• Bicycles on a two-wheeler without support wheels.
  • Jumping on one leg.
  • Jumping jump rope.
  • Throws, kicks and receives balls.
  • Learn to swim.

Tips on fun things

Here are some tips on what can be fun at this age:

  • Let the child cling, climb trees and stretch and stretch the body.
  • Have the child try some recreational activity.
  • Let there be time for play and relaxation.
  • Have the child build with a lego, cut out dolls or something that requires accuracy and precision.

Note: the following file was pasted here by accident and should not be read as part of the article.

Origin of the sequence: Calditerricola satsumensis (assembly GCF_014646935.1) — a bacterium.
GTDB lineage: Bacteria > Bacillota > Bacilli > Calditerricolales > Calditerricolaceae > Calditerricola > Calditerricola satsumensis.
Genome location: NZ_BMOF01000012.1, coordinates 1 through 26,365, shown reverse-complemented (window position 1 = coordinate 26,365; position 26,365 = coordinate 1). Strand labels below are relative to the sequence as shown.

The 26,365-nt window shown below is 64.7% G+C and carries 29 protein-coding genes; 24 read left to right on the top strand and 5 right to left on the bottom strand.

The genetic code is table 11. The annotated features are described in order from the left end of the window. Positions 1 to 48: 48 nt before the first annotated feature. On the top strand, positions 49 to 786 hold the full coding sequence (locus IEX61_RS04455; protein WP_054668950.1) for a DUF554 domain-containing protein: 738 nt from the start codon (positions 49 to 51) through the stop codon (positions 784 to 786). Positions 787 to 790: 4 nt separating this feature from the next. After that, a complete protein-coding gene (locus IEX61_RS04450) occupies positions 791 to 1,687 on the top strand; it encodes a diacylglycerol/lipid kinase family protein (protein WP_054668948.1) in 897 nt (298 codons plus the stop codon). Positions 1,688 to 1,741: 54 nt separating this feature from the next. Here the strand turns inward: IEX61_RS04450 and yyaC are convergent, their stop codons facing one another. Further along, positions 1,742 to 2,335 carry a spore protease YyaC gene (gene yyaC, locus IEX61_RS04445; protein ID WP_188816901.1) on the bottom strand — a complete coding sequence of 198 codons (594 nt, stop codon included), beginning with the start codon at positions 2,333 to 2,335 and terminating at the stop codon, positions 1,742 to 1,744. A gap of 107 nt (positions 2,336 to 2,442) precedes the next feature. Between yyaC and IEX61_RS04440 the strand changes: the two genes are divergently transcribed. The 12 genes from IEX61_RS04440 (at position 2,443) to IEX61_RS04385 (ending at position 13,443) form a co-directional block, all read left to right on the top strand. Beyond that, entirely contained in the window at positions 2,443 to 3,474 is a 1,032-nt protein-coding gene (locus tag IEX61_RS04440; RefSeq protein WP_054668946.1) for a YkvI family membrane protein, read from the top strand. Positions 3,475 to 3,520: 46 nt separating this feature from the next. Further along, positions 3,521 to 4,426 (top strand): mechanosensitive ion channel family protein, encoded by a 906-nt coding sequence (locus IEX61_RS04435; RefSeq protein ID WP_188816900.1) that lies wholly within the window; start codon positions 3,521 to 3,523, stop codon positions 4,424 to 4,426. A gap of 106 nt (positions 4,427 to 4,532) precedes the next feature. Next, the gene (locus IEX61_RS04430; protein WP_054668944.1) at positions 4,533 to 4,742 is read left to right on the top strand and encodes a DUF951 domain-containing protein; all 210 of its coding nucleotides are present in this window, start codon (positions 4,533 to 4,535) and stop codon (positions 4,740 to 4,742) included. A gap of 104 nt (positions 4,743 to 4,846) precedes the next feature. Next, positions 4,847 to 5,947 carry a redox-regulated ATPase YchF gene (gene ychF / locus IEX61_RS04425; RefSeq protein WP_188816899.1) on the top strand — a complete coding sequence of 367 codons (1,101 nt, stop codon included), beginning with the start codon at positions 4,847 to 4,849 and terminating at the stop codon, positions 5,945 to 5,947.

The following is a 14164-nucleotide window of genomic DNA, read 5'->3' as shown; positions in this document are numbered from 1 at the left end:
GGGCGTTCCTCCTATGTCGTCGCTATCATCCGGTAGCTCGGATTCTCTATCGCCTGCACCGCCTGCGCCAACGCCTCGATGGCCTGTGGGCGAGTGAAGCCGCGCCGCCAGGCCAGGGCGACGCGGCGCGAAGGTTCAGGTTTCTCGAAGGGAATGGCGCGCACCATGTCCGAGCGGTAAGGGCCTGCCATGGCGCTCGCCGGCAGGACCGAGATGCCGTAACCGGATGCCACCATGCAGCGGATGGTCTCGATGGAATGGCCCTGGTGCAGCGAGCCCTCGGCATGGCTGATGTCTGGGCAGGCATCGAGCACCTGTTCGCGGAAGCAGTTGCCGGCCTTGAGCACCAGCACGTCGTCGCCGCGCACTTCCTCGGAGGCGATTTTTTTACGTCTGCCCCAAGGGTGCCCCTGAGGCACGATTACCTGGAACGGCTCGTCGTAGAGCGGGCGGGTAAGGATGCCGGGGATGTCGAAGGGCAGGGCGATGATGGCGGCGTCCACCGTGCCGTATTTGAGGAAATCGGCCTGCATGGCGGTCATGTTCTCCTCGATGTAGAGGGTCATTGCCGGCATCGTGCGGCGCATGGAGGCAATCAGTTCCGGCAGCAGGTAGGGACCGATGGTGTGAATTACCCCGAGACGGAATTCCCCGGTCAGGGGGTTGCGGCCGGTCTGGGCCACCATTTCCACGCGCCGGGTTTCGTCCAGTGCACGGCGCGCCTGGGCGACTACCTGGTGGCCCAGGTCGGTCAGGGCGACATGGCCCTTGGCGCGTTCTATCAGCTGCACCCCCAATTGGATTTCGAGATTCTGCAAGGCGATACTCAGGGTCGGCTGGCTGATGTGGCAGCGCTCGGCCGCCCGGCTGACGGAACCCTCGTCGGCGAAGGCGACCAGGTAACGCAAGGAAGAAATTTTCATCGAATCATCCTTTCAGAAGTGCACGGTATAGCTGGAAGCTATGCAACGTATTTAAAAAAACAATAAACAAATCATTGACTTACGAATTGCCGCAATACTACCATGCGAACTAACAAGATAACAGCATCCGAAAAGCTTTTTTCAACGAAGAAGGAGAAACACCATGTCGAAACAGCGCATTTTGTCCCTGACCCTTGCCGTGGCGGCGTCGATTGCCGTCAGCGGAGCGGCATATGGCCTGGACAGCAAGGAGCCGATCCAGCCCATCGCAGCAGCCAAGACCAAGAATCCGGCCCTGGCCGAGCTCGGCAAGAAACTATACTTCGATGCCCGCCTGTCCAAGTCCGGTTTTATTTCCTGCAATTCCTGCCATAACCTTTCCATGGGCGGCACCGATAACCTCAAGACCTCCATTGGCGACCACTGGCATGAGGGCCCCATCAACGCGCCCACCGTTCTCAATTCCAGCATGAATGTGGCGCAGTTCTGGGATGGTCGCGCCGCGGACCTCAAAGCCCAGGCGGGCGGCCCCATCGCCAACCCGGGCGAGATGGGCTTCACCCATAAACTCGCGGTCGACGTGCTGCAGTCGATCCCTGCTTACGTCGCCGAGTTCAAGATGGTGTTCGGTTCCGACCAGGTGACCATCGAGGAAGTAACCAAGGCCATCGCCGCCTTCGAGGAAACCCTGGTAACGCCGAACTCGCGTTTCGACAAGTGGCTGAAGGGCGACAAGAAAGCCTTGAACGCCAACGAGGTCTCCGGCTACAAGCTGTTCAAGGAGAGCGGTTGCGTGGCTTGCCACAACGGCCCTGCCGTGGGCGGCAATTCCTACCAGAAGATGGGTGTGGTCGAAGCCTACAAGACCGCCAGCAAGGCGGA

• Play different hand clap games.
  • Hopscotch.
  • Skipping.
  • Arrange pentathlon on play for the child and friends.

If you need support

Seek help if you need support or have questions about or worry about your child’s development.

Here are some examples of what you can do:

  • Talk to your own network of friends, relatives and work mates, for example.
  • Talk to other adults, such as classmates or other friends’ parents.
  • Talk to your child’s teacher, or anyone else in the school who knows the child.
  • Join parent groups, for example, in school.
  • Contact student health at school. There, among other things, there are school nurse, doctor and curator. Read more about student health.
  • Contact a health care center.